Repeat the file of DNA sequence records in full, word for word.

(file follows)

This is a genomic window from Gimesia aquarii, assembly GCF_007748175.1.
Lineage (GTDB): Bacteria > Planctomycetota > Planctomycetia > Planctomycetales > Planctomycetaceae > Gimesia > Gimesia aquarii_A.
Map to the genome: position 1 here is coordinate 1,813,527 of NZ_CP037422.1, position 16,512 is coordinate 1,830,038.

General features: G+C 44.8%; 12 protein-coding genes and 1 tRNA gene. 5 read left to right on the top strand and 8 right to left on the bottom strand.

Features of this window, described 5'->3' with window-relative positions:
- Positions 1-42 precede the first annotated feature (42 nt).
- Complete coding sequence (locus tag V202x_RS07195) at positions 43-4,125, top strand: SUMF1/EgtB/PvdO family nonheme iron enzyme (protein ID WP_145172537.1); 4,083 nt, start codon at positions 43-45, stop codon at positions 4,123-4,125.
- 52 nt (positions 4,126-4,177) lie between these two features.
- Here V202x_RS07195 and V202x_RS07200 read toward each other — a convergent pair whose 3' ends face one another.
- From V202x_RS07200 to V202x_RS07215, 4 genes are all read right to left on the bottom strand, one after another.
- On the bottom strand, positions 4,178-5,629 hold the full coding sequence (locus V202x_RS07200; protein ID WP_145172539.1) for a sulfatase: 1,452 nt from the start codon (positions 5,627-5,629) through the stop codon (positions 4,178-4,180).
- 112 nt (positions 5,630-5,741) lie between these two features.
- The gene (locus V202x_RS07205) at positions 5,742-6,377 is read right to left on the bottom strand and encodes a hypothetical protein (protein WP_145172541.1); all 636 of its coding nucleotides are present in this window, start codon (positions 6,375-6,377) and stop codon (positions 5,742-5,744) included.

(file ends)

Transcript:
This is a genomic window from Gimesia aquarii, assembly GCF_007748175.1.
Lineage (GTDB): Bacteria > Planctomycetota > Planctomycetia > Planctomycetales > Planctomycetaceae > Gimesia > Gimesia aquarii_A.
Map to the genome: position 1 here is coordinate 1,813,527 of NZ_CP037422.1, position 16,512 is coordinate 1,830,038.

General features: G+C 44.8%; 12 protein-coding genes and 1 tRNA gene. 5 read left to right on the top strand and 8 right to left on the bottom strand.

Features of this window, described 5'->3' with window-relative positions:
- Positions 1-42 precede the first annotated feature (42 nt).
- Complete coding sequence (locus tag V202x_RS07195) at positions 43-4,125, top strand: SUMF1/EgtB/PvdO family nonheme iron enzyme (protein ID WP_145172537.1); 4,083 nt, start codon at positions 43-45, stop codon at positions 4,123-4,125.
- 52 nt (positions 4,126-4,177) lie between these two features.
- Here V202x_RS07195 and V202x_RS07200 read toward each other — a convergent pair whose 3' ends face one another.
- From V202x_RS07200 to V202x_RS07215, 4 genes are all read right to left on the bottom strand, one after another.
- On the bottom strand, positions 4,178-5,629 hold the full coding sequence (locus V202x_RS07200; protein ID WP_145172539.1) for a sulfatase: 1,452 nt from the start codon (positions 5,627-5,629) through the stop codon (positions 4,178-4,180).
- 112 nt (positions 5,630-5,741) lie between these two features.
- The gene (locus V202x_RS07205) at positions 5,742-6,377 is read right to left on the bottom strand and encodes a hypothetical protein (protein WP_145172541.1); all 636 of its coding nucleotides are present in this window, start codon (positions 6,375-6,377) and stop codon (positions 5,742-5,744) included.